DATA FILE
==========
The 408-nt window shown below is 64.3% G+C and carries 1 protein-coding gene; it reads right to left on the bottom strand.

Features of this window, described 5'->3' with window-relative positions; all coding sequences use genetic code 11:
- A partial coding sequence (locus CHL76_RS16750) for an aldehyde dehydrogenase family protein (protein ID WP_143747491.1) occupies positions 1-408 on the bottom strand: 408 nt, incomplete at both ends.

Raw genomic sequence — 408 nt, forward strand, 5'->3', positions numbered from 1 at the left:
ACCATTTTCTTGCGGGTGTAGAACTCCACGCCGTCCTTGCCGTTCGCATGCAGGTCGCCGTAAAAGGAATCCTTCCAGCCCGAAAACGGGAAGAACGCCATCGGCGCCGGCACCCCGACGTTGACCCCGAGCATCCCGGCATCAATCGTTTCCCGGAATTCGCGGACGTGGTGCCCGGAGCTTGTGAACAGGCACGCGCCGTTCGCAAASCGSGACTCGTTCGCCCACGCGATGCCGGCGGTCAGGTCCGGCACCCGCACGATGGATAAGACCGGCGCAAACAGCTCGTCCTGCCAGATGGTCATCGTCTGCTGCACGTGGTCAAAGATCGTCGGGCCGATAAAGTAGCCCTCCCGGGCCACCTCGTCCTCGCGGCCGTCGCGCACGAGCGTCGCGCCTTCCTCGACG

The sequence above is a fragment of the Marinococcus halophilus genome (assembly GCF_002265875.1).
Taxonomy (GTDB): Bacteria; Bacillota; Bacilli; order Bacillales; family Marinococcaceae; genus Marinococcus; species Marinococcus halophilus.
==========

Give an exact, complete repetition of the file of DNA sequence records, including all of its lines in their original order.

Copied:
The 408-nt window shown below is 64.3% G+C and carries 1 protein-coding gene; it reads right to left on the bottom strand.

Features of this window, described 5'->3' with window-relative positions; all coding sequences use genetic code 11:
- A partial coding sequence (locus CHL76_RS16750) for an aldehyde dehydrogenase family protein (protein ID WP_143747491.1) occupies positions 1-408 on the bottom strand: 408 nt, incomplete at both ends.

Raw genomic sequence — 408 nt, forward strand, 5'->3', positions numbered from 1 at the left:
ACCATTTTCTTGCGGGTGTAGAACTCCACGCCGTCCTTGCCGTTCGCATGCAGGTCGCCGTAAAAGGAATCCTTCCAGCCCGAAAACGGGAAGAACGCCATCGGCGCCGGCACCCCGACGTTGACCCCGAGCATCCCGGCATCAATCGTTTCCCGGAATTCGCGGACGTGGTGCCCGGAGCTTGTGAACAGGCACGCGCCGTTCGCAAASCGSGACTCGTTCGCCCACGCGATGCCGGCGGTCAGGTCCGGCACCCGCACGATGGATAAGACCGGCGCAAACAGCTCGTCCTGCCAGATGGTCATCGTCTGCTGCACGTGGTCAAAGATCGTCGGGCCGATAAAGTAGCCCTCCCGGGCCACCTCGTCCTCGCGGCCGTCGCGCACGAGCGTCGCGCCTTCCTCGACG

The sequence above is a fragment of the Marinococcus halophilus genome (assembly GCF_002265875.1).
Taxonomy (GTDB): Bacteria; Bacillota; Bacilli; order Bacillales; family Marinococcaceae; genus Marinococcus; species Marinococcus halophilus.